• Additionally, it should be understood that the functionality described in connection with various described components of various invention embodiments may be combined or separated from one another in such a way that the architecture of the invention is somewhat different than what is expressly disclosed herein. Moreover, it should be understood that, unless otherwise specified, there is no essential requirement that methodology operations be performed in the illustrated order; therefore, one of ordinary skill in the art would recognize that some operations may be performed in one or more alternative order and/or simultaneously.
  • As a result, it will be apparent for those skilled in the art that the illustrative embodiments described are only examples and that various modifications can be made within the scope of the invention as defined in the appended claims.

Claims (20)

  1. 1. A system for deterring theft of one or more articles, the system comprising:
    a first reader configured to obtain data indicating an identity of an employee associated with a sales transaction;
    a controller configured to coordinate the storage of the data indicating the employee identity and data associated with the sales transaction in a memory;
    a tag removal device configured to remove one or more security tags under the direction of the controller;
    wherein, the controller enables operation of the tag removal device following a determination of the number of security tags to be removed in connection with the sales transaction and storage of the employee identity, data indicating the number of tags removed in connection with the sales transaction.
  2. 2. The system of claim 1, further comprising a memory configured to store the employee identity and data indicating the number of tags removed in connection with the sales transaction.
  3. 3. The system of claim 1, wherein the first reader is an RFID reader.
  4. 4. The system of claim 1, further comprising a second reader configured to obtain data indicating the number of security tags to be removed in connection with the sales transaction.
  5. 5. The system of claim 1, wherein the tag removal device is further configured to identify a security tag ID associated with a security tag to be removed and to transmit the security tag ID to the controller to enable a determination whether the removed security tag corresponds to a security tag to be removed as part of the sales transaction.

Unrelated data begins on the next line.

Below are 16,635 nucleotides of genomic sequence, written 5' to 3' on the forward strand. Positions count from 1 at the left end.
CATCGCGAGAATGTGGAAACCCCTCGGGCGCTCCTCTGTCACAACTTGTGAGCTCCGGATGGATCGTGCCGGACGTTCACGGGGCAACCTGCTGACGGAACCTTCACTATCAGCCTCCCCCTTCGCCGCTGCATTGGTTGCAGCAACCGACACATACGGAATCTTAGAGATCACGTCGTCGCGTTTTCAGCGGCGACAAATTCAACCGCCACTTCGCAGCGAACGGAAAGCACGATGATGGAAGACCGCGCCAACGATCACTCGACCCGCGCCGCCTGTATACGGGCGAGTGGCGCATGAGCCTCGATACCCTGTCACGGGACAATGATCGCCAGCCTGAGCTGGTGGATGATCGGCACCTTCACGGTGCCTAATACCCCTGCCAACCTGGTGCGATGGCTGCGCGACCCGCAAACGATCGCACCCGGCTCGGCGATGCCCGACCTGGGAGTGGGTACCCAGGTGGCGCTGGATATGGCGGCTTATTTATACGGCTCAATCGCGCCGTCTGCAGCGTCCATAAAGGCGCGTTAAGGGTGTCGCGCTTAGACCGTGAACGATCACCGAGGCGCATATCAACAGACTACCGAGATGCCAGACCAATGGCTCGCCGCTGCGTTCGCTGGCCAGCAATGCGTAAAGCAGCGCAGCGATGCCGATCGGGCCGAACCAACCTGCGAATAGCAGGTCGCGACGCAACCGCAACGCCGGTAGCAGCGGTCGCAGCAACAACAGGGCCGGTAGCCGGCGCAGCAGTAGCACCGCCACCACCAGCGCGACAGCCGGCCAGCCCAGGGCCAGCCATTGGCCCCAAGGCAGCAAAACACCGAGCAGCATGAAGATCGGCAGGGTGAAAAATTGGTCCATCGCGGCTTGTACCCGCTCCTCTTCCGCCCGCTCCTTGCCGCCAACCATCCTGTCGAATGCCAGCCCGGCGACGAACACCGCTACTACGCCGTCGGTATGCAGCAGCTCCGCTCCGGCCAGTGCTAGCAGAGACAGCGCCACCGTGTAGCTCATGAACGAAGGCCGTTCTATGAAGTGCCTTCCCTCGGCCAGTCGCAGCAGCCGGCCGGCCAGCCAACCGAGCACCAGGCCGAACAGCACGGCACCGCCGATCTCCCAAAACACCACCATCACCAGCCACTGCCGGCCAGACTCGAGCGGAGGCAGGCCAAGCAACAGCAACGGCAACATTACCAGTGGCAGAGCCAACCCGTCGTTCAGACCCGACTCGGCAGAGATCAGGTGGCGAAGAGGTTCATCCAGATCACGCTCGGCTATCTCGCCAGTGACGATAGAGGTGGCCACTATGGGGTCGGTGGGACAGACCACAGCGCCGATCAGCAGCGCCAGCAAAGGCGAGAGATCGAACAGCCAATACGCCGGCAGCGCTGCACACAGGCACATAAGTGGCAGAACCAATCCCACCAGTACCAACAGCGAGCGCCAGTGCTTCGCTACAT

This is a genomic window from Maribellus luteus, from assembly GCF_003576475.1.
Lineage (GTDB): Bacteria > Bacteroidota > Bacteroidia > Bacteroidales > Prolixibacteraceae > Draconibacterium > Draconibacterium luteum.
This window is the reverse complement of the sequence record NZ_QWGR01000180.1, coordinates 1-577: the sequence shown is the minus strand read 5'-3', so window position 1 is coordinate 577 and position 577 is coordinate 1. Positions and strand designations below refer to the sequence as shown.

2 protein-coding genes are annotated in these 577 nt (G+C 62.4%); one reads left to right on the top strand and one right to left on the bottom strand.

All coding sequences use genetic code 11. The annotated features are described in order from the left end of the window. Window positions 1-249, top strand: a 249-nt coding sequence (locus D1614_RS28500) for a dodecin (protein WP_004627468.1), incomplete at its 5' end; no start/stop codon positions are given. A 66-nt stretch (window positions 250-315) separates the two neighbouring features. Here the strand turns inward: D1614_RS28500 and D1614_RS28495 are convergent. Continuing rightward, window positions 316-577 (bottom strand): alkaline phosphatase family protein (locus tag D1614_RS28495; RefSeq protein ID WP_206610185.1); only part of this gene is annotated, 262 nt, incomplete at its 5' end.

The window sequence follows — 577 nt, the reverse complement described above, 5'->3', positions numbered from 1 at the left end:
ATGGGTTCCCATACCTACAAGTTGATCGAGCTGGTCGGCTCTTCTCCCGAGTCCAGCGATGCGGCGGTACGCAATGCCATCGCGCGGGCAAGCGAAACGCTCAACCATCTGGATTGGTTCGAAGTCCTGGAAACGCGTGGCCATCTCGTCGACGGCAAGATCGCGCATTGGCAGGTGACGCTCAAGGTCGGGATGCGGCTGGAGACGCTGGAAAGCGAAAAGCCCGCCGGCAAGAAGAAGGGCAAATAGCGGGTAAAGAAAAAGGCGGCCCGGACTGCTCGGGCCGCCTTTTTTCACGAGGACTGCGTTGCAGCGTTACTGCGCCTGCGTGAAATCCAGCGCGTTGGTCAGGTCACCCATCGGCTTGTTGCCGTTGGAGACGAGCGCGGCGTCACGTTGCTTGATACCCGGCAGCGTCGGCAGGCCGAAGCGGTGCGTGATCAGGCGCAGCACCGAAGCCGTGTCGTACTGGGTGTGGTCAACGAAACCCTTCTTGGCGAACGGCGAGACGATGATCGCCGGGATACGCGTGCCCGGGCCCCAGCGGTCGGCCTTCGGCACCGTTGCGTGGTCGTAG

6. 6. The system of claim 1, wherein the controller receives information from a Point of Sale machine that processes the sales transaction.
  7. 7. The system of claim 6, wherein the Point of Sale machine generates a receipt corresponding to the sales transaction that includes a bar code that includes data indicating a number of security tagged items included in the sales transaction.
  8. 8. The system of claim 7, wherein the bar code also includes data indicating the security tag IDs for security tags affixed to articles included in the sales transaction.
  9. 9. The system of claim 1, wherein the security tags processed by the tag removal device are specifically configured so as not to be removable using tag removal devices of a type other than the type of tag removal device.
  10. 10. The system of claim 1, wherein the controller is further configured to disable the tag removal device following removal of the security tags associated with a sales transaction until receipt of data indicating the identity of an employee associated with a next sales transaction.
  11. 11. A method for deterring theft of one or more articles, the method comprising:
    obtaining data indicating an identity of an employee associated with a sales transaction;
    storing the data indicating the employee identity and data associated with the sales transaction in a memory;
    removing one or more security tags using a tag removal device;
    wherein, operation of the tag removal device is enabled following a determination of the number of security tags to be removed in connection with the sales transaction and storage of the employee identity, data indicating the number of tags removed in connection with the sales transaction.
  12. 12. The method of claim 10, further comprising storing the employee identity and data indicating the number of tags removed in connection with the sales transaction.
  13. 13. The method of claim 10, wherein the first reader is an RFID reader.
  14. 14. The method of claim 10, obtaining data indicating the number of security tags to be removed in connection with the sales transaction.
  15. 15. The method of claim 10, further comprising identifying a security tag ID associated with a security tag to be removed and transmitting the security tag ID to a controller to enable a determination whether the removed security tag corresponds to a security tag to be removed as part of the sales transaction.
  16. 16. The method of claim 10, further comprising receiving information from a Point of Sale machine that processes the sales transaction.
  17. 17. The method of claim 16, wherein the Point of Sale machine generates a receipt corresponding to the sales transaction that includes a bar code that includes data indicating a number of security tagged items included in the sales transaction and the method further comprises reading the bar code to determine the number of security tagged items included in the sales transaction.
  18. 18. The method of claim 17, wherein the bar code also includes data indicating the security tag IDs for security tags affixed to articles included in the sales transaction.
  19. 19. The method of claim 10, wherein the security tags processed by the tag removal device are specifically configured so as not to be removable using tag removal devices of a type other than the type of tag removal device.
  20. 20. The method of claim 10, further comprising disabling the tag removal device following removal of the security tags associated with a sales transaction until receipt of data indicating the identity of an employee associated with a next sales transaction.